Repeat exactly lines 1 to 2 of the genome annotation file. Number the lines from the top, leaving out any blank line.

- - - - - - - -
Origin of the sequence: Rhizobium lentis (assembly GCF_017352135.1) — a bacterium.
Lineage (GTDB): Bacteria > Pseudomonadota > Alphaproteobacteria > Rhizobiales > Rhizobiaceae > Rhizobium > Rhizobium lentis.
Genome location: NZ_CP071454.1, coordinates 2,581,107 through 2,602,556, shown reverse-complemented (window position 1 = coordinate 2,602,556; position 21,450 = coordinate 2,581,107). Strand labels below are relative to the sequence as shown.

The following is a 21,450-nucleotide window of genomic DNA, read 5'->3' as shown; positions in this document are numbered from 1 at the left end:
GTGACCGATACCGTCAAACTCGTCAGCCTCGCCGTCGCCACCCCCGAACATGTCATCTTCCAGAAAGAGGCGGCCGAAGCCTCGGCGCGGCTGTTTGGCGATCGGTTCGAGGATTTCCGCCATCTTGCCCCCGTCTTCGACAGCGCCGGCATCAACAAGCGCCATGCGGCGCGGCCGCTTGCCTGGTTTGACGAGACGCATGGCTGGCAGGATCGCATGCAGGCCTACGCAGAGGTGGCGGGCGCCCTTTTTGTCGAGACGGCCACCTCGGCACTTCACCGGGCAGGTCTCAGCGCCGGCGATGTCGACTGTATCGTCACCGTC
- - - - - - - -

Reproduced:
Origin of the sequence: Rhizobium lentis (assembly GCF_017352135.1) — a bacterium.
Lineage (GTDB): Bacteria > Pseudomonadota > Alphaproteobacteria > Rhizobiales > Rhizobiaceae > Rhizobium > Rhizobium lentis.